I think you should start from the very beginning, from the early films of Lumiere and Edison up until now, the pioneers like Melies, Edwin Porter, etc, shot films in one long take, using a wide shot, so it wasn't defined into cinematic terms as we know now, at least not until D.W. Griffith created cinematic language, and defined it with cutting, giving each frame dramatic context and heighten emotionality. In short, what gives a cinematographer his/her style is their ability to put images together, making them mean something. I believe in the early days, there weren't any cinematographers, or at least credited. It didn't become a recognized profession until the silent film era early 20s.
I think you could start with someone like Gregg Toland. For instance, the visual style differed between his work with Orson Welles, William Wyler, and John Ford. I think if you watch Citizen Kane, Grapes of Wrath, and The Little Foxes you'll see how visual style differs depending on the story and film, and of course the director. The Little Foxes had more of a stage quality, as it mostly deals in interiors, but his style opens up more in films like Grapes of Wrath and Citizen Kane. I know for a fact William Wyler liked using deep depth of field and mainly filmed with short lenses, something that was very difficult to do at the time, but he achieved it. You would benefit from selecting your favorite cinematographers and watching the films he shot.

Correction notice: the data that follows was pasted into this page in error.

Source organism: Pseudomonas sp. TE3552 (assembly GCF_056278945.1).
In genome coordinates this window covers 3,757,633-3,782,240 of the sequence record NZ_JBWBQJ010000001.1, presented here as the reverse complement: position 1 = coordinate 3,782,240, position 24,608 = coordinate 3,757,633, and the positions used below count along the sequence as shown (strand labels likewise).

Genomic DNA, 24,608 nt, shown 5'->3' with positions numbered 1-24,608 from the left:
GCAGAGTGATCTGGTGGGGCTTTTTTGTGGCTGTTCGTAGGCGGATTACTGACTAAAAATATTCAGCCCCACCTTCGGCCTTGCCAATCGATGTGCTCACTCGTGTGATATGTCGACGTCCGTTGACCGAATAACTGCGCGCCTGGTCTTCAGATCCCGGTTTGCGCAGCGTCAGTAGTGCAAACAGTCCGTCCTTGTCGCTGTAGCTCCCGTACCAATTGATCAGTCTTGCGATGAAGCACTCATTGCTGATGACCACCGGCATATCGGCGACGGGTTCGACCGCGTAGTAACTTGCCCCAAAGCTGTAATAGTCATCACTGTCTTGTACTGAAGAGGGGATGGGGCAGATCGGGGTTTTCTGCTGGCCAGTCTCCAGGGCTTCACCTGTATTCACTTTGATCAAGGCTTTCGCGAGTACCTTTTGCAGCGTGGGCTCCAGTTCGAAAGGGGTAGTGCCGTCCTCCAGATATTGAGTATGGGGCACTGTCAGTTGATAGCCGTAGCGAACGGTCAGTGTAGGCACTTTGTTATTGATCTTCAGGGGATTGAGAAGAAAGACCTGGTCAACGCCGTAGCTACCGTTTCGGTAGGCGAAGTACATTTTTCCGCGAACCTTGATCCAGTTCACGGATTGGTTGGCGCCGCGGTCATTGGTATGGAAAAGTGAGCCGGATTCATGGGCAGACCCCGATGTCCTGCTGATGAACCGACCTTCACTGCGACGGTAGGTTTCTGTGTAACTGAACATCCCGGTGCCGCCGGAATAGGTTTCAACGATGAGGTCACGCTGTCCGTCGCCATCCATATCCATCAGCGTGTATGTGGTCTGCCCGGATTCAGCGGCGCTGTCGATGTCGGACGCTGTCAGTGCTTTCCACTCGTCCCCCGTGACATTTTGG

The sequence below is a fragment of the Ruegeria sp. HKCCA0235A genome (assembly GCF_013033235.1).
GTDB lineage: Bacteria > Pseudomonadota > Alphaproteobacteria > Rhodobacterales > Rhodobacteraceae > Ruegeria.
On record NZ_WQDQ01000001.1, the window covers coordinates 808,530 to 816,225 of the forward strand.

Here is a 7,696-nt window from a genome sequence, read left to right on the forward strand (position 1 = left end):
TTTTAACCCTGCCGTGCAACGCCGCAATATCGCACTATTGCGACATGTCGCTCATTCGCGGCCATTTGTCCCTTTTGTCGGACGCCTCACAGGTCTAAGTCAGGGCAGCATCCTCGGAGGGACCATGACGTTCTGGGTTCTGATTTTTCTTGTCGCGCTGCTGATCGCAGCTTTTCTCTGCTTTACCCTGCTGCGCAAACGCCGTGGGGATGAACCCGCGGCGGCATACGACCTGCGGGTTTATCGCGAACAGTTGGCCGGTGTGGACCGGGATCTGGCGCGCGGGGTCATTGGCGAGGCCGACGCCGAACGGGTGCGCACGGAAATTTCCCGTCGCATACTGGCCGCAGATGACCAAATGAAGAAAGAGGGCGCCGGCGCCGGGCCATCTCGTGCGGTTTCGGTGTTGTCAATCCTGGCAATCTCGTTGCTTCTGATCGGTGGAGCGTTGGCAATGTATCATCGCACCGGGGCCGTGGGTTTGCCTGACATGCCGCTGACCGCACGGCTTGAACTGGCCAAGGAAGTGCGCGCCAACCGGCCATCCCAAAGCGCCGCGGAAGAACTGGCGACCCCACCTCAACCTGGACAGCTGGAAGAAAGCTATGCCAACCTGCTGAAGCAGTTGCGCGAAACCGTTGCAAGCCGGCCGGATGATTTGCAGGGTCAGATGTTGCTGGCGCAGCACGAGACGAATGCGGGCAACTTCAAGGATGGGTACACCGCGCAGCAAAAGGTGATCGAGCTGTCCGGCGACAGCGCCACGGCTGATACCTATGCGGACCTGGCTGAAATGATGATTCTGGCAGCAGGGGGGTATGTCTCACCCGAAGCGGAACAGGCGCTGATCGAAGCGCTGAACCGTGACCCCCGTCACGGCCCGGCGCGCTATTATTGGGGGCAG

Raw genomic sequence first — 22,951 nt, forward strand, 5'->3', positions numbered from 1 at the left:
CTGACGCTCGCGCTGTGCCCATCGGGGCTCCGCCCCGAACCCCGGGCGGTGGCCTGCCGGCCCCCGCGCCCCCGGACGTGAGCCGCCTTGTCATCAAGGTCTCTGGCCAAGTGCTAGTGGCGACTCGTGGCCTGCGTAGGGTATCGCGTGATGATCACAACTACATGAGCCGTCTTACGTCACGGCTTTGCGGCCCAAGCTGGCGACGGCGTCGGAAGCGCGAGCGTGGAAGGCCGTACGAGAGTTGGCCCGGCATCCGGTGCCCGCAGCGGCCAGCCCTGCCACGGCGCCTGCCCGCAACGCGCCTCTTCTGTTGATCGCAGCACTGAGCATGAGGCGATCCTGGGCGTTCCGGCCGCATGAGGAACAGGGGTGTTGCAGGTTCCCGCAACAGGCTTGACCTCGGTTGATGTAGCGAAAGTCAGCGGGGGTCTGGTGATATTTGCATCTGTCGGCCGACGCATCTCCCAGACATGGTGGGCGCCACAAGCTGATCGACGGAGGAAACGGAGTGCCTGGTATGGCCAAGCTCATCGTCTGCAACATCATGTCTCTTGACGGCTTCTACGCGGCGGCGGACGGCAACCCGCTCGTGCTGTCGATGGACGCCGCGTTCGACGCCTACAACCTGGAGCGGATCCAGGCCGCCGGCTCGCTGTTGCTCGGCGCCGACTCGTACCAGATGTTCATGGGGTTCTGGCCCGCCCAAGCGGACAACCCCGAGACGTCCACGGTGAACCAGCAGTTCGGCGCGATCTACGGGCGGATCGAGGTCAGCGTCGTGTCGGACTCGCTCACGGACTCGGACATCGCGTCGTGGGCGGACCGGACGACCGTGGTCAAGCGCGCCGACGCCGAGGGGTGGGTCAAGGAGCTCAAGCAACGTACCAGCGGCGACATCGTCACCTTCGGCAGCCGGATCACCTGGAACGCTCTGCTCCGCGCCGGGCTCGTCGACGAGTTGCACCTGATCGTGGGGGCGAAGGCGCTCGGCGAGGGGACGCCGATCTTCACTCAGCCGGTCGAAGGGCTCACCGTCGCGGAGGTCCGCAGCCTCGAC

Edited by joshua gallegos, 02 February 2016 - 01:48 PM.